The acting can’t go by without a quick mention…well, actually it could, but it’s such a star studded cast that I’m surprised Nicolas Cage is the only one who gets front billing. While co-stars Bartha and Kruger haven’t exactly struck it big, newcomers Ed Harris and Helen Mirren are certainly no weak links and their characters are a welcome addition to the film. I did find Harris’s character to be a bit weak…there was a whole act of the film where it felt like he dropped out and when he suddenly came back in it came as a bit of a shock. Also after the treasure is discovered and Harris’s character reveals he only smeared the Gates name so he could discover the City of Gold and be credited for it and be known forever in history books, I immediately stopped caring about his character. When Gates grants him this honor, I had to think “Why the hell would you do that, he was a total jerk to you throughout the entire film and tried to have you killed repeatedly.” But whatever, I guess Gates would have looked like a jerk in turn if he didn’t. Though oddly I think it’d fit his character if he just told the bad guy to screw off, but that’s just me.
As with any filler-style popcorn flick the film starts to fall apart if you poke and prod at it too much, but with these types of movies it’s best just to take them at face value. They’re certainly a poor man’s Indiana Jones (at least of the old trilogy, I’m writing this review a week before Crystal Skull hits so I can’t include that in the previous statement…yet). The National Treasure series may be considered “rotten” by critics (or so Rotten Tomatoes says), but with a combined worldwide gross of over eight hundred million dollars, the series proves that sometimes movie goers just want to have fun. Recommended.
National Treasure 2: Book of Secrets arrives on DVD and Blu-ray day and date and while the DVD edition is separated onto two discs, the Blu-ray release sees the film and all of the extras, all presented in 1080p (or 1080i in the case of a few extras), get housed on one disc. Hi-definition at its finest, right here! National Treasure 2: Book of Secrets is housed in a single disc Blu-ray “elite” blue case; inside is an insert with the Movie Rewards code and nothing else. Cover is a reflective foil insert (no useless slipcover here!) and menus are nicely animated and easy to navigate. I’m kind of wondering why the scroll menus are so scrunched with extras (three or four extras per scroll)…there’s a huge amount of video real estate on a 1920x1080 image and to use such a small block seems a bit strange. I guess it’s compensating for lower-res TVs, but you’d imagine there’s some kind of optimization for higher-res sets. Either way, Disney seems to follow some kind of preset menu layout for their titles—Chronicles of Narnia had the same type of setup.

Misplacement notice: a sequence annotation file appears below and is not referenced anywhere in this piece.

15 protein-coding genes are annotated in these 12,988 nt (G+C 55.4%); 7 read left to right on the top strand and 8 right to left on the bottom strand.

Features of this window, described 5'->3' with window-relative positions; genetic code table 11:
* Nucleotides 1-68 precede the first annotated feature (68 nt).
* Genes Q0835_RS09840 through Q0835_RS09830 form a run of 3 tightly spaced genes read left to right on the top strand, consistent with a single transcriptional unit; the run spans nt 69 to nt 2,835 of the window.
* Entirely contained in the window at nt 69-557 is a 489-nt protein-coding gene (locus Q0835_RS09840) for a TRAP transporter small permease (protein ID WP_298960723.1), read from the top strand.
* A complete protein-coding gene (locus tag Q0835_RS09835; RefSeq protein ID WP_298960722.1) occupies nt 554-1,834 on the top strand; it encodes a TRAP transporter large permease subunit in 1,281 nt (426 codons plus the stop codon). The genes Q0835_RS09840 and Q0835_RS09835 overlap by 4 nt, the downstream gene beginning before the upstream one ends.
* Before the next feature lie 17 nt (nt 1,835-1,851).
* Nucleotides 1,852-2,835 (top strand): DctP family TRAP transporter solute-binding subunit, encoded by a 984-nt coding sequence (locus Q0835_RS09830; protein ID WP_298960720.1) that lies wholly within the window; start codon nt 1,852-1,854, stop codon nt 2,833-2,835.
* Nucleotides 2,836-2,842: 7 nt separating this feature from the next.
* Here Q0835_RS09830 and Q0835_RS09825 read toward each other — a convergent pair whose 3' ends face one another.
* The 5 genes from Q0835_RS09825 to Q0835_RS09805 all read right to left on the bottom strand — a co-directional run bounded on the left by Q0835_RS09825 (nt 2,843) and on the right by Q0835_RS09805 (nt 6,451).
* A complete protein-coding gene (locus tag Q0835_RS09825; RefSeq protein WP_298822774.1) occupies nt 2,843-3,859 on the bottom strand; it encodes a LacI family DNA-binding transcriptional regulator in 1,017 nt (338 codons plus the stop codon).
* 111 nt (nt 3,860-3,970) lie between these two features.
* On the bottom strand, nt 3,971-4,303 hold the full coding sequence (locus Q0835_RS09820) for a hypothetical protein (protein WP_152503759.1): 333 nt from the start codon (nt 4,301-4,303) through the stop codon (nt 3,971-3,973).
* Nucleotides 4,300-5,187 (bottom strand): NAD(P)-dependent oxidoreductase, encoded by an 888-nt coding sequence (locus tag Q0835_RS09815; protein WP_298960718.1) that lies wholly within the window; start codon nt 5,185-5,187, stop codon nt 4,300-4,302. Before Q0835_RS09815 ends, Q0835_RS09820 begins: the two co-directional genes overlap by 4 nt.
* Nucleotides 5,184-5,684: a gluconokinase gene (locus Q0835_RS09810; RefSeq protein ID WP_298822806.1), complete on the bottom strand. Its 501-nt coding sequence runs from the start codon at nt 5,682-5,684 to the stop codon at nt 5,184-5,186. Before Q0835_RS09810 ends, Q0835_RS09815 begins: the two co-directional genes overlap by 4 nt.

Moving onto the extras we first have the Blu-ray exclusive “Book of History: The Fact and Fiction of National Treasure: Book of Secrets”, an interactive set of extras that play alongside the film. It’s a pop-in and out piece that includes audio and text bits about the film. It’s a bit odd to have it flash up at you as the movie plays, but it’s a nicely integrated extra and a decent show of what the Blu-ray format is capable of. It’ll be interesting to see what this format is capable of a few years down the line when it’s being utilized for more than pop-up trivia and high-resolution directional games.
The two “additional” scenes that are exclusive to this Blu-ray release are presented alongside the five others that are available on the two-disc DVD edition of this release as well. All of the scenes include introductions by director Turteltaub and are evident why they were dropped…especially one including a dropped “clue” from the film that made the French deduction scene look plausible.